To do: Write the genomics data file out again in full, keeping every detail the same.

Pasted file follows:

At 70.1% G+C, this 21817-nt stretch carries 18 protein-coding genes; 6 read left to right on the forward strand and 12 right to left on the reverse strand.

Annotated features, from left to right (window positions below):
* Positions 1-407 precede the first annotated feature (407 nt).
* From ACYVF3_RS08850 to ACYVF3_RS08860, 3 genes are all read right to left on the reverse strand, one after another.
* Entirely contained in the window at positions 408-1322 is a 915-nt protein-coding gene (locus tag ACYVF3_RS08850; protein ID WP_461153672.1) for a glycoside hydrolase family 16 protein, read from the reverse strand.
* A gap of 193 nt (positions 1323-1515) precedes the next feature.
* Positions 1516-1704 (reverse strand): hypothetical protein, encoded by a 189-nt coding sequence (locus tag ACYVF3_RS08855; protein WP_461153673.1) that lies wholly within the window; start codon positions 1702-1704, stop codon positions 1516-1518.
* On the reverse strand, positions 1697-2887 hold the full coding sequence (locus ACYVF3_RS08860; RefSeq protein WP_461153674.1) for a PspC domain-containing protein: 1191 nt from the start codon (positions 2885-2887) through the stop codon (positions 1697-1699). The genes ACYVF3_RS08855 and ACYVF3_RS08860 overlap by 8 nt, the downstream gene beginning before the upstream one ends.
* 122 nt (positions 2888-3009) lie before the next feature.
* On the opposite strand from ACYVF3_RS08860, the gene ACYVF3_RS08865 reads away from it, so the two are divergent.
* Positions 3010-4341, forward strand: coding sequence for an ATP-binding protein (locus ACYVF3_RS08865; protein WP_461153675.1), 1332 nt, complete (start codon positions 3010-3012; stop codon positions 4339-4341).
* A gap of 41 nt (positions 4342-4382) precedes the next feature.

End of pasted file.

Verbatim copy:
At 70.1% G+C, this 21817-nt stretch carries 18 protein-coding genes; 6 read left to right on the forward strand and 12 right to left on the reverse strand.

Annotated features, from left to right (window positions below):
* Positions 1-407 precede the first annotated feature (407 nt).
* From ACYVF3_RS08850 to ACYVF3_RS08860, 3 genes are all read right to left on the reverse strand, one after another.
* Entirely contained in the window at positions 408-1322 is a 915-nt protein-coding gene (locus tag ACYVF3_RS08850; protein ID WP_461153672.1) for a glycoside hydrolase family 16 protein, read from the reverse strand.
* A gap of 193 nt (positions 1323-1515) precedes the next feature.
* Positions 1516-1704 (reverse strand): hypothetical protein, encoded by a 189-nt coding sequence (locus tag ACYVF3_RS08855; protein WP_461153673.1) that lies wholly within the window; start codon positions 1702-1704, stop codon positions 1516-1518.
* On the reverse strand, positions 1697-2887 hold the full coding sequence (locus ACYVF3_RS08860; RefSeq protein WP_461153674.1) for a PspC domain-containing protein: 1191 nt from the start codon (positions 2885-2887) through the stop codon (positions 1697-1699). The genes ACYVF3_RS08855 and ACYVF3_RS08860 overlap by 8 nt, the downstream gene beginning before the upstream one ends.
* 122 nt (positions 2888-3009) lie before the next feature.
* On the opposite strand from ACYVF3_RS08860, the gene ACYVF3_RS08865 reads away from it, so the two are divergent.
* Positions 3010-4341, forward strand: coding sequence for an ATP-binding protein (locus ACYVF3_RS08865; protein WP_461153675.1), 1332 nt, complete (start codon positions 3010-3012; stop codon positions 4339-4341).
* A gap of 41 nt (positions 4342-4382) precedes the next feature.